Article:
Stories about Latin America from June, 2009
There is speculation that a new bullet train could be built linking the Paraguayan capital city of Asunción with the Brazilian city of Paranaguá and which uses the energy from the Itaipú dam. Carlos Rodríguez of Rescatar [es] thinks that it could be beneficial for the region.
Juan Arellano of Globalizado [es] interviews the creator of the website Peruvian Books [es], which recently celebrated its fifth anniversary. The site shares information about new books from Peruvian authors and upcoming literature conferences.
Litter mars one of Gil the Jenius‘ favorite Puerto Rican beaches, causing him to comment: “Every piece of garbage–every one of the thousands of pieces of garbage–indicts Us with its clear message of unconcern, of consumerism, of brainlessness, of herd mentality, of disdain, short-sightedness and sheer incompetence.”
The parliamentary elections held on Sunday, June 28 across Argentina have left a negative balance for the government of President Cristina Fernández de Kirchner, and her husband Néstor. Their representation fell in both the Chamber of Deputies and in the Senate. Their candidates were also defeated in many of the most heavily populated provinces.
Contracts between the state petroleum company and several private companies raised some eyebrows when it was discovered that the brother of current president Rafael Correa was a member of some of the private enterprises. Even though Fabricio Correa has been emphatic that the contracts were won legally, it is still causing the government to look bad.
Call it coincidence, but diaspora blogger Uncommon Sense thinks that in light of news that Cuban human rights activists Jorge Luis García Pérez “Antúnez” and his wife were once again arrested, “it might be best to connect the dots”, particularly “in the wake of the NED ceremony, at which Antúnez...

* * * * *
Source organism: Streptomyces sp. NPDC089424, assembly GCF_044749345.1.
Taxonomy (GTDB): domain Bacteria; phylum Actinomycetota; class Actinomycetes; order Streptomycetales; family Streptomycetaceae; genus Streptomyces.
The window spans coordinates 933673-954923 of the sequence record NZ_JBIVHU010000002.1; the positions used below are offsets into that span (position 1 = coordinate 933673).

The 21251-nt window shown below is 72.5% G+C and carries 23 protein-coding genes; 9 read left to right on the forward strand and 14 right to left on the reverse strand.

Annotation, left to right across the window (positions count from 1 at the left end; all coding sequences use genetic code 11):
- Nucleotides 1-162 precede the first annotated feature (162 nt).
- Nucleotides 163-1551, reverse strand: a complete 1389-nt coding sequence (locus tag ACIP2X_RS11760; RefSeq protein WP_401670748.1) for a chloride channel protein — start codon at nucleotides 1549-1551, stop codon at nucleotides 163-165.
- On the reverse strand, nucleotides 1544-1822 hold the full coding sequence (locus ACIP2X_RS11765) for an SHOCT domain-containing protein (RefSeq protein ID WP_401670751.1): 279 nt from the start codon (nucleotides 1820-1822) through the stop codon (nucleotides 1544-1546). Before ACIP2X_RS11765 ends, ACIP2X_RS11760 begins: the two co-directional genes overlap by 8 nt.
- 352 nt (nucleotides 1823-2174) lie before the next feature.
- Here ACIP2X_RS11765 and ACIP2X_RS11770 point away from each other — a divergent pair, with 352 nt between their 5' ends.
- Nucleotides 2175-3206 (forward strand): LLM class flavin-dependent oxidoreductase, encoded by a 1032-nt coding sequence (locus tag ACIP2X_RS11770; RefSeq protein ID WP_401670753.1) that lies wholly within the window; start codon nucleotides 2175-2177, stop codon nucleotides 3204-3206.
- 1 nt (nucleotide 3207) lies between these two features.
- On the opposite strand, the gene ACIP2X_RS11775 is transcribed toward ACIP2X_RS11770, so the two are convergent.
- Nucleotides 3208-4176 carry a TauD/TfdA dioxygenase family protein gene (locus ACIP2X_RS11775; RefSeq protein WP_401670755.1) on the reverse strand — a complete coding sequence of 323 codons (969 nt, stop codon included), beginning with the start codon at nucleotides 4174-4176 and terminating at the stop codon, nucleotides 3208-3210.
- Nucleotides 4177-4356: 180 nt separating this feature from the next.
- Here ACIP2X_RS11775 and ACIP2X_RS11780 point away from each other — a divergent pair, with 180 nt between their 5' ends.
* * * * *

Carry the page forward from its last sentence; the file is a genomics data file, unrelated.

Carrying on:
“Like the seemingly never ending US blockade that attacks Cuba’s economy from without, from the inside a corrosion process is gradually eating away at the relatively young 50-year revolution”: From Havana, Circles Robinson says that “there is a conservative political class of managers at most workplaces and government offices who...
The day started across Honduras with news that President Mel Zelaya was arrested in his home by armed soldiers on the same day of a controversial referendum. Days earlier, Zelaya had removed the head of the Armed Forces. Reactions ranged from calling the situation a coup d'état to those who saw the move as the only way to stop Zelaya's attempts to run for an additional term.
Despite the arrest of President Mel Zelaya and with military planes flying over the cities of Tegucigalpa and San Pedro Sula, Juan Carlos Rivera of Mirada de Halcon [es] writes that Hondurans are still heading to the polls.
Honduran President Mel Zelaya has been arrested and Aaron Ortiz of Pensieve writes about some of the swirling rumors, as well as the fact that one of the online newspapers is down, probably by the overwhelming traffic.
The political crisis in Honduras is deepening after the removal of the head of the Armed Forces because of his statements that the military would not support the scheduled referendum to take place on Sunday, June 28. Now there is increased uncertainty regarding the vote. Bloggers are worried about their country's present and future.